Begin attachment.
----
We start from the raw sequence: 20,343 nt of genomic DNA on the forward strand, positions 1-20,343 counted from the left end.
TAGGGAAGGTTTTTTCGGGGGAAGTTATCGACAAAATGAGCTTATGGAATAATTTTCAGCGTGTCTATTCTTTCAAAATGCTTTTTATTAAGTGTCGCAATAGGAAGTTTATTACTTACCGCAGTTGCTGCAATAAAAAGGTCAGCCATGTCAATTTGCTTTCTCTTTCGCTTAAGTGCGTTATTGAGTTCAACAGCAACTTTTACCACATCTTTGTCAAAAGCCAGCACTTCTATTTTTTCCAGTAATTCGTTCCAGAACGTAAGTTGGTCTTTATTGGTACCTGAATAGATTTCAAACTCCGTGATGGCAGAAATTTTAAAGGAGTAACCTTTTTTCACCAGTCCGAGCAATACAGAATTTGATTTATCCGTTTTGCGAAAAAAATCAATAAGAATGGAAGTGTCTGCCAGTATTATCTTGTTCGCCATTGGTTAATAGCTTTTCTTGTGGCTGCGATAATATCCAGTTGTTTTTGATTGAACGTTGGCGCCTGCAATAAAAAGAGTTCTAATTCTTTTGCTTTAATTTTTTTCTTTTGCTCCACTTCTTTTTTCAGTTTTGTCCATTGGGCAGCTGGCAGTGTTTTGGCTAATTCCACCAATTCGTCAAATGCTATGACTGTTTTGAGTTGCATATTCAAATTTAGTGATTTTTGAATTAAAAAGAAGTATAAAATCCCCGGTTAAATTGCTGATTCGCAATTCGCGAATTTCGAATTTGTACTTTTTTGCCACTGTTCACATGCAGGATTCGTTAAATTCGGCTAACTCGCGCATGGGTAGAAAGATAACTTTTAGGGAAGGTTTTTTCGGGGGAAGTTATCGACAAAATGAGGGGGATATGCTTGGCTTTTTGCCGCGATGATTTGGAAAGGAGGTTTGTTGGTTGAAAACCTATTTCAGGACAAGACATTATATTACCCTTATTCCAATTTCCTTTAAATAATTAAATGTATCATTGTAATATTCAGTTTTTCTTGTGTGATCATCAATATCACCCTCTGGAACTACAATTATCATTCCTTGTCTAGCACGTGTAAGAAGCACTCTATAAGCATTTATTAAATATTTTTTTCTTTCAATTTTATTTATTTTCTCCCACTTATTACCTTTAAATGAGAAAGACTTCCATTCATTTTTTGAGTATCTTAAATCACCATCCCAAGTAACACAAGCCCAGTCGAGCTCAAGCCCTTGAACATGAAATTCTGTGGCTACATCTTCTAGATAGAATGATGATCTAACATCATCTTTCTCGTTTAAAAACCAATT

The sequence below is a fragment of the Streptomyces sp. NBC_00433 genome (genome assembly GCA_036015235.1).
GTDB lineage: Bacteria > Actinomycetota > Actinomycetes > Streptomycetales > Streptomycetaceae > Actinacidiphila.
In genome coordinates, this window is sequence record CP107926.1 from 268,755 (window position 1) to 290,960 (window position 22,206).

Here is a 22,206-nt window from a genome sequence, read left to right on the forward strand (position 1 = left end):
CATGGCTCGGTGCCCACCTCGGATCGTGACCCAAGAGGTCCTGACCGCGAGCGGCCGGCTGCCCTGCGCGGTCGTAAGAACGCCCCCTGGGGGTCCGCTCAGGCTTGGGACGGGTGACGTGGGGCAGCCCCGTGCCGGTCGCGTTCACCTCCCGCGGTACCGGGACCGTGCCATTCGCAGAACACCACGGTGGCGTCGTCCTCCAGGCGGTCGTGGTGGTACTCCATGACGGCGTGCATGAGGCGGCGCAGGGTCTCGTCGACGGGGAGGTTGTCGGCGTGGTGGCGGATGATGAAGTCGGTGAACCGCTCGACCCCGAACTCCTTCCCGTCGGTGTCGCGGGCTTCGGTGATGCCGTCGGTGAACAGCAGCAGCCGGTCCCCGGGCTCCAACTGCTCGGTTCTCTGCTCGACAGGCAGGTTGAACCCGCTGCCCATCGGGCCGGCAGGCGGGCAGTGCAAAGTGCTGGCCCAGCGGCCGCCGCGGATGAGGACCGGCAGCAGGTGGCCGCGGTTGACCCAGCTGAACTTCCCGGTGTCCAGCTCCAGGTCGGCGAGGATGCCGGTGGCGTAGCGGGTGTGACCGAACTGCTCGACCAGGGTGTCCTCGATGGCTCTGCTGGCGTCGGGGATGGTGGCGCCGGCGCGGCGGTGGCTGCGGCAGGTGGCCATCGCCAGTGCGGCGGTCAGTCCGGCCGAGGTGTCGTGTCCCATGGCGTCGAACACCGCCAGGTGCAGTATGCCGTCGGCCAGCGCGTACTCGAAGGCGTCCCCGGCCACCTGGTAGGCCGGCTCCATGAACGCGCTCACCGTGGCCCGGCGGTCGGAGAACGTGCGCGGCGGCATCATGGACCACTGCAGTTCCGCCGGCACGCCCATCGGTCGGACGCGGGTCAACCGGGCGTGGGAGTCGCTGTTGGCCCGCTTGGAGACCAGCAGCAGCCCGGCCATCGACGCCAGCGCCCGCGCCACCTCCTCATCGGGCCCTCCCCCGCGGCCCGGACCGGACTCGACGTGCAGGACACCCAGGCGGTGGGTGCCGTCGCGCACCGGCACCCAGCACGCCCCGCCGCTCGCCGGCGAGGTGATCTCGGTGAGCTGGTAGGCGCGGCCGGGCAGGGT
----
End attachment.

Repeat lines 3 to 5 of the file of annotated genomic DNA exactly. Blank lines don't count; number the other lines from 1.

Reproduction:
The sequence below is a fragment of the Streptomyces sp. NBC_00433 genome (genome assembly GCA_036015235.1).
GTDB lineage: Bacteria > Actinomycetota > Actinomycetes > Streptomycetales > Streptomycetaceae > Actinacidiphila.
In genome coordinates, this window is sequence record CP107926.1 from 268,755 (window position 1) to 290,960 (window position 22,206).